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psweet

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  1. psweet

    Eastern Washington Sparrow?

    The bill looks a bit small for this, but the plumage fits a young Cowbird. The lack of distinct streaking is wrong for any of our juvenile sparrows.
  2. psweet

    Birds in high-altitude Arizona

    The wren looks good for House. There's virtually no eye-line, he's barred not spotted above, and the bill's pale-based and not long enough for Rock Wren.
  3. psweet

    Western Bluebird?

    Looks like a Mountain to me, too. Very long primaries and no rust below despite the bright blue feathers above.
  4. psweet

    Bell's Vireo in Missouri?

    Bell's in Missouri should be more contrasty than this, with a darker face and white concentrated around the eyes. They also have a wingbar, although it might be worn off by now. Warbling vary in the amount of yellow below, especially the ones that have started their pre-basic molt.
  5. It takes a little while for them to figure out the whole flying thing. It's also possible he got injured trying his first flight...
  6. psweet

    Nebraska Birds

    On the Baird's, I think that what you're perceiving as yellow legs is actually a bent-over grass blade. The legs are visible just to the right of it, and they're shaded enough that you can't tell the color.
  7. psweet

    Phoebe confirmation

    Definitely an Eastern Phoebe, but I don't see anything that says youngster.
  8. psweet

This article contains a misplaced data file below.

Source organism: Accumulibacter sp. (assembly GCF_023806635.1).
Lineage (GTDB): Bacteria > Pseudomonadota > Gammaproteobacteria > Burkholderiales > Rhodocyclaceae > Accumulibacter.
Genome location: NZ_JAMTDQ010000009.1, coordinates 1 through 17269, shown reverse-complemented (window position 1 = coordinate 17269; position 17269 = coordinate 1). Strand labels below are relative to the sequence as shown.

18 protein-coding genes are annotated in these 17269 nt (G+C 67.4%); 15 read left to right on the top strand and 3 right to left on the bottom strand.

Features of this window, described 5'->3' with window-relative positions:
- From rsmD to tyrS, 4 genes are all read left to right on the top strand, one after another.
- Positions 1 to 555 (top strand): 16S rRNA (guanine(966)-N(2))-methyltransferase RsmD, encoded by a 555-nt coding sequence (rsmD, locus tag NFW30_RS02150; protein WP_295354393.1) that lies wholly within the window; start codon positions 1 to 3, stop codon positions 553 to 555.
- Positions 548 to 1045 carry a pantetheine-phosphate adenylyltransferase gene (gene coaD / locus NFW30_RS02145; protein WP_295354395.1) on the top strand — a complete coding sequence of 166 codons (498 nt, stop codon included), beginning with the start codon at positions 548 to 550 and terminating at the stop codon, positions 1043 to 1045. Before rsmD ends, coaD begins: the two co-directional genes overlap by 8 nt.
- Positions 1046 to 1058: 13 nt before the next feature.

Ruby-throated Hummingbird?

    This is a great example of how poorly we eastern birders really know our own Ruby-throats. (No need to really look closely, since there's nothing to confuse them with.) This is a male Broad-tailed Hummingbird. From this shot, good things to look at are the absence of a black mask and the rosy rather than ruby red color on the throat.
  9. psweet

    Strange "Goose?"

    Looks like a domestic goose of some sort.
  10. psweet

    Lake Edith in Jasper, Alberta

    I'm thinking juvenile Clay-colored. The eye-stripe doesn't appear to extend to the lores, the way it should in Chipping.
  11. psweet

    Diving ducks in California

    On the scoters, look at the shape of the feathering at the base of the bill. On Surf, it forms that neat rectangle around the base of the bill. On White-winged, it will extend forwards almost to the nostrils. From a distance, this makes for different shapes in the front white spot -- ending at a vertical line on Surf, as an oval on White-winged.
  12. psweet

    Lesser/Greater Yellowlegs?

    The first one's at a tough angle. The second one has a rather delicate bill and rather long primaries, I'd lean Lesser for that one.
  13. psweet

    ID's needed- ME-Pt3

    Those babies can't fly yet, and Red-breasted don't appear to nest anywhere in the state, let alone inland. So if they're Red-breasted, this is a very unusual situation. I lightened the one shot, and I can't see enough to say for sure. But I think we have to consider Hooded here as well - they're the most likely breeding merganser, and what I can tell the plumage favors them.
  14. This is why we say, get a good field guide! Google images are notoriously problematic -- even if the photo was correctly identified on a website, that doesn't mean Google got it right.
  15. psweet

    What bird is this?

    This is indeed a flicker -- occasionally birds will show odd plumage features like that white line. If everything else checks out, then it's not something to worry about.
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